Beyond Balikatan, tangible examples of networking – including beyond traditional security – and a firmer development of Marcos’ foreign policy will be needed to draw clearer conclusions. The initiatives proposed, including a VFA-like agreement with Japan and joint patrols in the South China Sea, are not new, and progress will require sustained political will and follow through amid Beijing’s attempts to undermine them, including through potential coercion.
Shifts in the Philippines’ outlook should also not be ruled out as internal and external dynamics evolve. Every leader ought to be judged on his own merits, but it is worth recalling that previous Philippine administrations have calibrated their own approaches within their single six-year tenures as well. Benigno Aquino III initially engaged China but shifted to a firmer pro-U.S. tilt amid Beijing’s growing maritime assertiveness, while Duterte, despite an announced “separation” from the United States, oversaw greater collaboration with Washington towards the end of his tenure in part because he saw the increasing value in doing so, including U.S. assistance following the 2017 Marawi siege by Islamic State-backed militants.
Cooperation in the Bay of Bengal; Rethinking Security Competition in the Indo-Pacific; China and the South China Sea Internet Cable Landscape
“While the Bay of Bengal is located at the fulcrum of the Indo-Pacific, between the Indian subcontinent and Southeast Asia, it continues to act more as a divider than a link between land and maritime neighbours such as India, Sri Lanka, Bangladesh, Thailand or Indonesia.,” notes a report for the Center for Social and Economic Progress with a comprehensive look at key areas. The paper on maritime security cooperation, for instance, makes the case for collaboration between South and Southeast Asia in areas of irregular human migration and illicit drug trade (see a UNODC graphic above on regional crystalline methamphetamine trafficking flows featured in the paper). Recommendations include investing in smaller-scale, subregional initiatives like BIMSTEC, promoting better coordination among national agencies in areas like drug trafficking, building out regional mechanisms for Rohingya refugees via the Bali Process and utilizing India’s Information Fusion Center-Indian Ocean Region (IFC-IOR).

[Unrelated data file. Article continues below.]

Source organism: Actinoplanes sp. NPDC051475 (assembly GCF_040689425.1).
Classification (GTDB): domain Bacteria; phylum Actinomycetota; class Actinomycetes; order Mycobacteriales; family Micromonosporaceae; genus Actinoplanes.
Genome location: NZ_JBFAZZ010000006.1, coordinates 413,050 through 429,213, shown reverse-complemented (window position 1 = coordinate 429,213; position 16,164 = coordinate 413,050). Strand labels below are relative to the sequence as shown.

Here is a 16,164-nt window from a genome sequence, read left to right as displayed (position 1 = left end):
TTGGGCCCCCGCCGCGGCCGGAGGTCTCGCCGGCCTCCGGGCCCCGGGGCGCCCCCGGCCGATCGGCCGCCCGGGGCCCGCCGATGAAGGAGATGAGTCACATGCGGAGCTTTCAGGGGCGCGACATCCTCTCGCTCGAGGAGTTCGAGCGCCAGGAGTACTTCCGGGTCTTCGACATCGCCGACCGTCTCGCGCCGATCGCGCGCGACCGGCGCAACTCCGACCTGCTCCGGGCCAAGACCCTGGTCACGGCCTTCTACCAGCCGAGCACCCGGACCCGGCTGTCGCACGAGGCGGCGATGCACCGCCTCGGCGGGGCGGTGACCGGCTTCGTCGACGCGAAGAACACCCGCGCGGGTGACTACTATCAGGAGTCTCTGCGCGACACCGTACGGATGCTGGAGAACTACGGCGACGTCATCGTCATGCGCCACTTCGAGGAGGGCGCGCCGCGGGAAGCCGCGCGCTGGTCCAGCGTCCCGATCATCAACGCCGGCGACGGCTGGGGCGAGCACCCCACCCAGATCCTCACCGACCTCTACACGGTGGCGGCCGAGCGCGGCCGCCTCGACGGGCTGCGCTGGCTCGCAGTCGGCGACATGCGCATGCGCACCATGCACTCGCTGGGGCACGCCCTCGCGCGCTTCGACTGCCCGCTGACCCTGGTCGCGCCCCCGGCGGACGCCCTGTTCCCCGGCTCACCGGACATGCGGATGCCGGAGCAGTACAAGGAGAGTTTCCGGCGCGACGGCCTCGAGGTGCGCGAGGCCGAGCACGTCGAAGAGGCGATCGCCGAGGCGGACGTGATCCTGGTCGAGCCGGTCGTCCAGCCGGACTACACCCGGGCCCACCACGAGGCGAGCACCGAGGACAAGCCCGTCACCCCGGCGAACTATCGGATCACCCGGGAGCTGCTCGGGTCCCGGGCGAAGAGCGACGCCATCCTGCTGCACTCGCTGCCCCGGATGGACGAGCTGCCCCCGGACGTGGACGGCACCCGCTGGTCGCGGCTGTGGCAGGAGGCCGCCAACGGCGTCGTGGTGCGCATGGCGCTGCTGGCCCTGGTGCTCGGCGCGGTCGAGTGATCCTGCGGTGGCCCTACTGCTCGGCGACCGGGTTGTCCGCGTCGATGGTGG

“There is a growing acceptance among countries in the Indo-Pacific region that strategic competition between the United States and China is changing perceptions about security and the adequacy of the existing security architecture,” reads a new volume on security and strategic competition in the Indo-Pacific region by the Pacific Forum, following a conference held on the subject in Singapore which I attended late last year as a contributor. It includes a chapter from me looking at the role of economic institutions, where I argue that the proliferation of these institutions – ranging from sectoral agreements on digital and the green economy to the Indo-Pacific Economic Framework – has blurred the line between economics and security, decentered the regional landscape away from multilateralism, and granularized the space for competition and collaboration among major powers beyond just the United States and China, including actors like Japan which have led conversations in areas like economic security.
“Several sources said that to avoid deadlock over permits, subsea cable consortiums were now seeking to forge new routes that circumvent China’s claimed waters,” per a piece by The Financial Times on how Beijing is reshaping the internet cable landscape in the South China Sea. The article, which is mostly anonymously sourced due to cited sensitivities, argues that Beijing has begun to impede projects to lay and maintain subsea internet cables through the South China Sea, with long approval delays and stricter Chinese requirements pushing companies to design routes that avoid the South China Sea. This is despite the fact that alternative options are both more expensive and could take longer, amounting to what one industry source called “digital infrastructure decoupling” and “double punishment.”